(2) Compatibility with Adjacent Land Uses. Trails should be designed and constructed to encourage users to remain on the trail, to diminish the likelihood of trespass and to promote privacy for adjacent landowners. The applicant shall propose for the department’s review and approval the use of fencing, signage, landscaping or other appropriate means to accomplish this requirement. Any proposed lighting should be directed away from houses along the trail corridor. Safety of trail users and adjacent landowners shall be addressed through review of vehicle access and crossing locations and design. Allowed uses should be consistent with the trail types identified in an adopted city comprehensive plan, parks plan or trails plan, and/or determined through a City-approved, site-specific master planning process if applicable.

(3) Width. The width of the cleared area, trail corridor, surface and shoulder should be designed consistent with AASHTO standards for public multi-use paved trails (Guide for the Development of Bicycle Facilities, 1999, as amended, American Association of State Highway and Transportation Officials), and with U.S. Forest Service standards (Trails Management Handbook, 1991, as amended, and Standard Specifications for Construction of Trails Handbook, 1984, as amended) if unpaved. Cleared areas shall be the minimum necessary consistent with the standards and requirements in the SMC.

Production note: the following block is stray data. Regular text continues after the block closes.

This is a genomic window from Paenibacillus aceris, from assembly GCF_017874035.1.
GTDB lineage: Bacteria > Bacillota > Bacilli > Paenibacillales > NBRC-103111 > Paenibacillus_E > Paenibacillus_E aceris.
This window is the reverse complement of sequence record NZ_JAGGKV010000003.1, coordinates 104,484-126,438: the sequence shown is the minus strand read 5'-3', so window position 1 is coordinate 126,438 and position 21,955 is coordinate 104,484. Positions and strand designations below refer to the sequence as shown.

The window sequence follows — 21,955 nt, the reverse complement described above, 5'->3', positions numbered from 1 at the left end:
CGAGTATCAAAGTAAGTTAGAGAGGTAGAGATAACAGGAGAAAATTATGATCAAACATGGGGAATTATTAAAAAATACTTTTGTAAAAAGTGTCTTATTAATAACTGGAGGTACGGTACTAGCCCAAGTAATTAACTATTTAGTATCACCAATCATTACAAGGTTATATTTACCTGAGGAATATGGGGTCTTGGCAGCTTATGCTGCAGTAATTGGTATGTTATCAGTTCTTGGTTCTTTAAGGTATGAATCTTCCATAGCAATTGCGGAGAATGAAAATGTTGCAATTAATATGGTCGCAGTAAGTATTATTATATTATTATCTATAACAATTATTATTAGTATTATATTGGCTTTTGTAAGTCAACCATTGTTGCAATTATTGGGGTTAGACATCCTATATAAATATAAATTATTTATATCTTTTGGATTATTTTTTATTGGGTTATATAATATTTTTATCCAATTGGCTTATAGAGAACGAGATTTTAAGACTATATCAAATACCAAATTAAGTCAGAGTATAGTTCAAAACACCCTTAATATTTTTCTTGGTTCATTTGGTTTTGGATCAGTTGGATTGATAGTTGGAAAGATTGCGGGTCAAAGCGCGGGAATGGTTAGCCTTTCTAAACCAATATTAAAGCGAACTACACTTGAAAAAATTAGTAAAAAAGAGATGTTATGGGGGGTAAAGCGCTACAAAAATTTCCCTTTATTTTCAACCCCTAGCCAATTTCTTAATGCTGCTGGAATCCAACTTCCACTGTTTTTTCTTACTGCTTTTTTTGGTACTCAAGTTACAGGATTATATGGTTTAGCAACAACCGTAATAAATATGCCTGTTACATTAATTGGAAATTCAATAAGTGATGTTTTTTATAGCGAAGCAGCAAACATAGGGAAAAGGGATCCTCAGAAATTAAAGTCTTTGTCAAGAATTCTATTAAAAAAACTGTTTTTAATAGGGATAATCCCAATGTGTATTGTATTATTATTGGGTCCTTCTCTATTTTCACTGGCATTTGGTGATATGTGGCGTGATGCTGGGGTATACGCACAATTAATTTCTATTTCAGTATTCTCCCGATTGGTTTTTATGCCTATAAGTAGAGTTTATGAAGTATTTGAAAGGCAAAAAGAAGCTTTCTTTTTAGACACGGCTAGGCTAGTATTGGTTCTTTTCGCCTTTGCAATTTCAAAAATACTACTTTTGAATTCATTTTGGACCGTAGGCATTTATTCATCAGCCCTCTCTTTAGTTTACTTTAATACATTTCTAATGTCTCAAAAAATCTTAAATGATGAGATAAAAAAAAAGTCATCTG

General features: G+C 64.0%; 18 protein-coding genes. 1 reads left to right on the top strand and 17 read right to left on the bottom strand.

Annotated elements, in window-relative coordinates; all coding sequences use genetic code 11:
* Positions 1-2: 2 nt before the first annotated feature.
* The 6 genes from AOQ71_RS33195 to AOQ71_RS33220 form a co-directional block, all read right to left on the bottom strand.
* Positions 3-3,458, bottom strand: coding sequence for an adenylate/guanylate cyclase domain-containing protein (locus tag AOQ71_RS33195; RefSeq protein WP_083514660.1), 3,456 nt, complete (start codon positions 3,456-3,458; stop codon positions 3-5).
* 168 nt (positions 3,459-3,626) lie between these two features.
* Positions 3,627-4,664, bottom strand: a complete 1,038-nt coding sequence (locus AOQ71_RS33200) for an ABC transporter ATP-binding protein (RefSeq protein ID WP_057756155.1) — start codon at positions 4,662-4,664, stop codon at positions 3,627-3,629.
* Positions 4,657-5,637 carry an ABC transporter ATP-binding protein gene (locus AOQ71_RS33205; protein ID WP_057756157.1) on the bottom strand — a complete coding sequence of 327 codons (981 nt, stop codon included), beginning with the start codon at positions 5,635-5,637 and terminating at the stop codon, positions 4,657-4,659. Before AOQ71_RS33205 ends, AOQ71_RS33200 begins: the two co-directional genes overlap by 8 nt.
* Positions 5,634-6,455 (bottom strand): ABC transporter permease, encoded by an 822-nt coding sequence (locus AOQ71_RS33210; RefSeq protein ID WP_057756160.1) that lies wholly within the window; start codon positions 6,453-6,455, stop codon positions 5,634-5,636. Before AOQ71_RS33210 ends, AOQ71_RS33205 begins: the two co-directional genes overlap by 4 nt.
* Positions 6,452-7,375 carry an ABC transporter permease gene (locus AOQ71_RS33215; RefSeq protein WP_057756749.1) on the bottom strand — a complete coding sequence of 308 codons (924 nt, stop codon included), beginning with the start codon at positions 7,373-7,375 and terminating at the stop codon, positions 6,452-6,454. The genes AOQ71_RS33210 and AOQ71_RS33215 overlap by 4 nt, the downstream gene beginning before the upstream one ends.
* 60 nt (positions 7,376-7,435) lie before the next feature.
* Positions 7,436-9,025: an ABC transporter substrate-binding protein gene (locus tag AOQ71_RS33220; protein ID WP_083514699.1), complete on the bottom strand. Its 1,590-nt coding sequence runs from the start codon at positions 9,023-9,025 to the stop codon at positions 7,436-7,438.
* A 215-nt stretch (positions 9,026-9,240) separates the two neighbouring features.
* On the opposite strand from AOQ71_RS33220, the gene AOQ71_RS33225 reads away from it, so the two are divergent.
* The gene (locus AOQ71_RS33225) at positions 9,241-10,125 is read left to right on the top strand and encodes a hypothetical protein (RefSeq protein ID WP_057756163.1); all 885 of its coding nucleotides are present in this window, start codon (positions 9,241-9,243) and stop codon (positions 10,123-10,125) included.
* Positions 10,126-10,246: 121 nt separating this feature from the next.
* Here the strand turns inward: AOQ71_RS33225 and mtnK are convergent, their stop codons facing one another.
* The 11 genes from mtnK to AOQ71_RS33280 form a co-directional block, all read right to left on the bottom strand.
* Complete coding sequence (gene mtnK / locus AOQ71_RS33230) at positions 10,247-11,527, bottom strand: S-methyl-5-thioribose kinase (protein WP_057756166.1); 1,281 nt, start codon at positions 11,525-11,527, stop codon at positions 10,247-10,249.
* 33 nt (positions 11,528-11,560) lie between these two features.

(4) Sensitive Areas and Buffers. Trail impacts to sensitive areas should be reviewed consistent with the impact avoidance and mitigation sequencing requirements of Chapter 21A.50 SMC. Mitigation of impacts is required, even for trails located on existing corridors consistent with subsection (1) of this section. Wetland and stream buffers shall be expanded to compensate for the total area of the trail corridor, including all disturbed areas located within the buffer area. No expansion shall be required for trails located on existing improved corridors, including but not limited to utility corridors, road or railroad rights-of-way, within wetland or stream buffers. Mitigation shall be required for all impacts consistent with Chapter 21A.50 SMC.